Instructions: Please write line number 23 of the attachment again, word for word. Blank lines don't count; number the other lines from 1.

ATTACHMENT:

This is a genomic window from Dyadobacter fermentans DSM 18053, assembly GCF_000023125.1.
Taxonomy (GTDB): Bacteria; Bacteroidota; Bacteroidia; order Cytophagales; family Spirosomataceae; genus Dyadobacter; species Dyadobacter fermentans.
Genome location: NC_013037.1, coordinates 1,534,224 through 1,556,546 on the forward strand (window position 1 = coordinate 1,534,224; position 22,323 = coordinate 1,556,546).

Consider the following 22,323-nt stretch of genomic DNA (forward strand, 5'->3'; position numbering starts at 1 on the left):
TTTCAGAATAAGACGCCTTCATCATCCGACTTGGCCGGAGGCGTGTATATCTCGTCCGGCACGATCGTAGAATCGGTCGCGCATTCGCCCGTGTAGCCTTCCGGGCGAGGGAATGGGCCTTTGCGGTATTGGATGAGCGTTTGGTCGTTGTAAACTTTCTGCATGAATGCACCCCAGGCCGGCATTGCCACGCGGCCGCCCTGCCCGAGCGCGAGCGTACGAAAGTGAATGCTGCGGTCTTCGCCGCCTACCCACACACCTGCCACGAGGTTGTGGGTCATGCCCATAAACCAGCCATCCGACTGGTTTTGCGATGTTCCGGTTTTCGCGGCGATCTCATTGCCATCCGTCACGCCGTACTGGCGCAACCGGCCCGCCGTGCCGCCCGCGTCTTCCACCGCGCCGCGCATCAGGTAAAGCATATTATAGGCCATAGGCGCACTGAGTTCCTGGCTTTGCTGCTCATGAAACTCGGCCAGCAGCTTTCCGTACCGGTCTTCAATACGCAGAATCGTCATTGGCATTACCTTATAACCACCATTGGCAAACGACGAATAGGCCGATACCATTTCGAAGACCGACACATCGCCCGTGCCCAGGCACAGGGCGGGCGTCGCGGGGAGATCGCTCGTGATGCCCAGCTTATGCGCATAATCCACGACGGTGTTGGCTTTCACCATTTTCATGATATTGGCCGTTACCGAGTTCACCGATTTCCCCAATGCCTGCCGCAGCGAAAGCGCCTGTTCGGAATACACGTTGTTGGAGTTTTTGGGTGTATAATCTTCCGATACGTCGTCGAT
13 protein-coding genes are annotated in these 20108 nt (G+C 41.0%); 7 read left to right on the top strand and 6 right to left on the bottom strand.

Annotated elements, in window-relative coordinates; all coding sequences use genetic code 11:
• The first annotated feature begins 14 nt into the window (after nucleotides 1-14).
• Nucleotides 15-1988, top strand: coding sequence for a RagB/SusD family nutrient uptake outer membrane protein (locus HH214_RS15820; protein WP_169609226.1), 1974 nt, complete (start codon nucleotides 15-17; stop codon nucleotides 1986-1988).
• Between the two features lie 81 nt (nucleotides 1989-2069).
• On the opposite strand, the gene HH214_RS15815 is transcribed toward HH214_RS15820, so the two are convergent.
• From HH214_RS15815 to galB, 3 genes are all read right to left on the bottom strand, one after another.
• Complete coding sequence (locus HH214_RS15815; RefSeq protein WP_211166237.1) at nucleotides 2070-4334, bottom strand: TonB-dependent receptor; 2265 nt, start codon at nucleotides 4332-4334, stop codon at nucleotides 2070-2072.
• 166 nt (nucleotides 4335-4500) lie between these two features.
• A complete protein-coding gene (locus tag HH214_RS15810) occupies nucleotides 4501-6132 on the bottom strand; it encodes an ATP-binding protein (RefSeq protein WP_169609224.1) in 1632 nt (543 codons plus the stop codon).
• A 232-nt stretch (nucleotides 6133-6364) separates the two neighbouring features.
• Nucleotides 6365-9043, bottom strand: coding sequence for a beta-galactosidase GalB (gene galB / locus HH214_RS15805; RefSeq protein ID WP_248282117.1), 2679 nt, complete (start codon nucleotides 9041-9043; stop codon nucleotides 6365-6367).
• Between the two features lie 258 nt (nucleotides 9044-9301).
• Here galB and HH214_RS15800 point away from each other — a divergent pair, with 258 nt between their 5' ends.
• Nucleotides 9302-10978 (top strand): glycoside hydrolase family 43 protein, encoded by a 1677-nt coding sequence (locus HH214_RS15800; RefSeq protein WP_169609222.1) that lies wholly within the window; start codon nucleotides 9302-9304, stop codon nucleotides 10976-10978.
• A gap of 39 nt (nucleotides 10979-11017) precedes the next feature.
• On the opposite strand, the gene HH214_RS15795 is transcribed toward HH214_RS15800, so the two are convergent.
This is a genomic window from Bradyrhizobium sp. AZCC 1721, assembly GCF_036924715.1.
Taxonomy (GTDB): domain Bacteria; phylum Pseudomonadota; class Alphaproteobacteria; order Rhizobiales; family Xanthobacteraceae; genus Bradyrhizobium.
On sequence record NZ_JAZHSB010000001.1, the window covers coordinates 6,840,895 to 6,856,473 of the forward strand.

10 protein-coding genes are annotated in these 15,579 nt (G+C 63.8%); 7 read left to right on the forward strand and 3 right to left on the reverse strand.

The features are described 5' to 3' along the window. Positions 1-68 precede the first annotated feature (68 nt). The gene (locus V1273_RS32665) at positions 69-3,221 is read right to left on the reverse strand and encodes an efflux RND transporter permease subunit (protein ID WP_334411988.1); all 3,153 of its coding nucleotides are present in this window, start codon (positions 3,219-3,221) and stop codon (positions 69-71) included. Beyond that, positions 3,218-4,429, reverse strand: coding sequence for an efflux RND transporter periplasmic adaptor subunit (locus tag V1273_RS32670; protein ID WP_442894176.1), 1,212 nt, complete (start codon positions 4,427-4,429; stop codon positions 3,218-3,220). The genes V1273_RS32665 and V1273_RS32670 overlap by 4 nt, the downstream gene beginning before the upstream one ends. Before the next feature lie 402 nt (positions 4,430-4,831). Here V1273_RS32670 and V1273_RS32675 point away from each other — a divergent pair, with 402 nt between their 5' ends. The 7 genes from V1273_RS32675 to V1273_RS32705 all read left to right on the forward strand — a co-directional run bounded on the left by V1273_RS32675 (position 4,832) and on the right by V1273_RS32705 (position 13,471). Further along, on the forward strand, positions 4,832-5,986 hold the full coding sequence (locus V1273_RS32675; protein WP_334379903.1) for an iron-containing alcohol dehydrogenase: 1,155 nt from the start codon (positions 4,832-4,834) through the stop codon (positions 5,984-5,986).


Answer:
This is a genomic window from Bradyrhizobium sp. AZCC 1721, assembly GCF_036924715.1.